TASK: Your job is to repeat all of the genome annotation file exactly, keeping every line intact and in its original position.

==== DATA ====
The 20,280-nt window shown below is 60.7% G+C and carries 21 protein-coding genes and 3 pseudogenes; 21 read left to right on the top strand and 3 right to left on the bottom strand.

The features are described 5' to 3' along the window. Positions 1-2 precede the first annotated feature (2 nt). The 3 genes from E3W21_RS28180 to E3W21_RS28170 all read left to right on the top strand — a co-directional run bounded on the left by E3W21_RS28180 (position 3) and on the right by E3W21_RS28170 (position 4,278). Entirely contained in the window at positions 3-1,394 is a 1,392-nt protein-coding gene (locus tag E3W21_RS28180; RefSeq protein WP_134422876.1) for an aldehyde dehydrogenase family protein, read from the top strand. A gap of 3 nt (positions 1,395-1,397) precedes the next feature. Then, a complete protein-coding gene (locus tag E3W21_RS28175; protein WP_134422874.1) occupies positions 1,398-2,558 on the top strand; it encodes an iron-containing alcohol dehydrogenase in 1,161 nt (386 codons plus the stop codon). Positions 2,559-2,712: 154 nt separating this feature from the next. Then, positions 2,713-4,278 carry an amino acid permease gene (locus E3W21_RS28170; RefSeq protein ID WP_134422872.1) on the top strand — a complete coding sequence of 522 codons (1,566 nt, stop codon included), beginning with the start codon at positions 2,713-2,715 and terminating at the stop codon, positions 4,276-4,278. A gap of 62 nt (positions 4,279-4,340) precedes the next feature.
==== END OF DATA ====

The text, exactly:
The 20,280-nt window shown below is 60.7% G+C and carries 21 protein-coding genes and 3 pseudogenes; 21 read left to right on the top strand and 3 right to left on the bottom strand.

The features are described 5' to 3' along the window. Positions 1-2 precede the first annotated feature (2 nt). The 3 genes from E3W21_RS28180 to E3W21_RS28170 all read left to right on the top strand — a co-directional run bounded on the left by E3W21_RS28180 (position 3) and on the right by E3W21_RS28170 (position 4,278). Entirely contained in the window at positions 3-1,394 is a 1,392-nt protein-coding gene (locus tag E3W21_RS28180; RefSeq protein WP_134422876.1) for an aldehyde dehydrogenase family protein, read from the top strand. A gap of 3 nt (positions 1,395-1,397) precedes the next feature. Then, a complete protein-coding gene (locus tag E3W21_RS28175; protein WP_134422874.1) occupies positions 1,398-2,558 on the top strand; it encodes an iron-containing alcohol dehydrogenase in 1,161 nt (386 codons plus the stop codon). Positions 2,559-2,712: 154 nt separating this feature from the next. Then, positions 2,713-4,278 carry an amino acid permease gene (locus E3W21_RS28170; RefSeq protein ID WP_134422872.1) on the top strand — a complete coding sequence of 522 codons (1,566 nt, stop codon included), beginning with the start codon at positions 2,713-2,715 and terminating at the stop codon, positions 4,276-4,278. A gap of 62 nt (positions 4,279-4,340) precedes the next feature.